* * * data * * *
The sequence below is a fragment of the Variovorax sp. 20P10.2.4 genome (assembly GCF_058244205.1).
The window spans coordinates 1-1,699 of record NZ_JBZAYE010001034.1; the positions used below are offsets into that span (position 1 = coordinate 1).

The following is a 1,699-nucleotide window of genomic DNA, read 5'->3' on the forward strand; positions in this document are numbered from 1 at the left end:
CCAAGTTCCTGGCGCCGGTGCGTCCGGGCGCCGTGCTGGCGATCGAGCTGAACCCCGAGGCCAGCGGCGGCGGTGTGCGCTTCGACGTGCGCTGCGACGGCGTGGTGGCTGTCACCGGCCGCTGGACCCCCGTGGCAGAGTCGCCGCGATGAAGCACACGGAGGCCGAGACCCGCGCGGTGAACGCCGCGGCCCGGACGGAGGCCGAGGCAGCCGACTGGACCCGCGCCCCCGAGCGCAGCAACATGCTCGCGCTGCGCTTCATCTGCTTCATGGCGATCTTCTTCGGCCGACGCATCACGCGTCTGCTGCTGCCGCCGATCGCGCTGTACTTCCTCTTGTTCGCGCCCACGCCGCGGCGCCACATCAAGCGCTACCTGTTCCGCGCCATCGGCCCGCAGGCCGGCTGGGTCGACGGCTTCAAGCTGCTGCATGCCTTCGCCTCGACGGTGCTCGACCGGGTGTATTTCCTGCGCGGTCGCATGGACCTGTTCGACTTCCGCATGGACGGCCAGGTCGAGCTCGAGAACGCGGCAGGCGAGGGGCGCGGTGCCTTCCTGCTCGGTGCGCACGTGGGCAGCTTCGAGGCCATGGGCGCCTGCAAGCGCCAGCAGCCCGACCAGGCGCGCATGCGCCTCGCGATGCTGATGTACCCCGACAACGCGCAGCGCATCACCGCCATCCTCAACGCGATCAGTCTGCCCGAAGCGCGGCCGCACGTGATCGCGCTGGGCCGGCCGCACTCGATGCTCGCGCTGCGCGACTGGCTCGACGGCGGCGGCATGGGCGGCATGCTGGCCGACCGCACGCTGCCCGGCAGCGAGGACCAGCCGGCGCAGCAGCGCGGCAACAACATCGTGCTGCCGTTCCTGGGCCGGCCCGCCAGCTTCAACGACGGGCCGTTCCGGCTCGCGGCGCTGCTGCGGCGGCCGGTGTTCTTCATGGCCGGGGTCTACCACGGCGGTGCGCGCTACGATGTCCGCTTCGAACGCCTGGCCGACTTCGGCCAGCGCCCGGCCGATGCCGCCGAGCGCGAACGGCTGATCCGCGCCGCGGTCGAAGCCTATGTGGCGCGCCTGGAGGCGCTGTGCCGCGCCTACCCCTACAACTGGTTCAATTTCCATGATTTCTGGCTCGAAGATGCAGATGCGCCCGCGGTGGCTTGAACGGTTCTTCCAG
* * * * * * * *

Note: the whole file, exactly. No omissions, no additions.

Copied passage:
The sequence below is a fragment of the Variovorax sp. 20P10.2.4 genome (assembly GCF_058244205.1).
The window spans coordinates 1-1,699 of record NZ_JBZAYE010001034.1; the positions used below are offsets into that span (position 1 = coordinate 1).

The following is a 1,699-nucleotide window of genomic DNA, read 5'->3' on the forward strand; positions in this document are numbered from 1 at the left end:
CCAAGTTCCTGGCGCCGGTGCGTCCGGGCGCCGTGCTGGCGATCGAGCTGAACCCCGAGGCCAGCGGCGGCGGTGTGCGCTTCGACGTGCGCTGCGACGGCGTGGTGGCTGTCACCGGCCGCTGGACCCCCGTGGCAGAGTCGCCGCGATGAAGCACACGGAGGCCGAGACCCGCGCGGTGAACGCCGCGGCCCGGACGGAGGCCGAGGCAGCCGACTGGACCCGCGCCCCCGAGCGCAGCAACATGCTCGCGCTGCGCTTCATCTGCTTCATGGCGATCTTCTTCGGCCGACGCATCACGCGTCTGCTGCTGCCGCCGATCGCGCTGTACTTCCTCTTGTTCGCGCCCACGCCGCGGCGCCACATCAAGCGCTACCTGTTCCGCGCCATCGGCCCGCAGGCCGGCTGGGTCGACGGCTTCAAGCTGCTGCATGCCTTCGCCTCGACGGTGCTCGACCGGGTGTATTTCCTGCGCGGTCGCATGGACCTGTTCGACTTCCGCATGGACGGCCAGGTCGAGCTCGAGAACGCGGCAGGCGAGGGGCGCGGTGCCTTCCTGCTCGGTGCGCACGTGGGCAGCTTCGAGGCCATGGGCGCCTGCAAGCGCCAGCAGCCCGACCAGGCGCGCATGCGCCTCGCGATGCTGATGTACCCCGACAACGCGCAGCGCATCACCGCCATCCTCAACGCGATCAGTCTGCCCGAAGCGCGGCCGCACGTGATCGCGCTGGGCCGGCCGCACTCGATGCTCGCGCTGCGCGACTGGCTCGACGGCGGCGGCATGGGCGGCATGCTGGCCGACCGCACGCTGCCCGGCAGCGAGGACCAGCCGGCGCAGCAGCGCGGCAACAACATCGTGCTGCCGTTCCTGGGCCGGCCCGCCAGCTTCAACGACGGGCCGTTCCGGCTCGCGGCGCTGCTGCGGCGGCCGGTGTTCTTCATGGCCGGGGTCTACCACGGCGGTGCGCGCTACGATGTCCGCTTCGAACGCCTGGCCGACTTCGGCCAGCGCCCGGCCGATGCCGCCGAGCGCGAACGGCTGATCCGCGCCGCGGTCGAAGCCTATGTGGCGCGCCTGGAGGCGCTGTGCCGCGCCTACCCCTACAACTGGTTCAATTTCCATGATTTCTGGCTCGAAGATGCAGATGCGCCCGCGGTGGCTTGAACGGTTCTTCCAG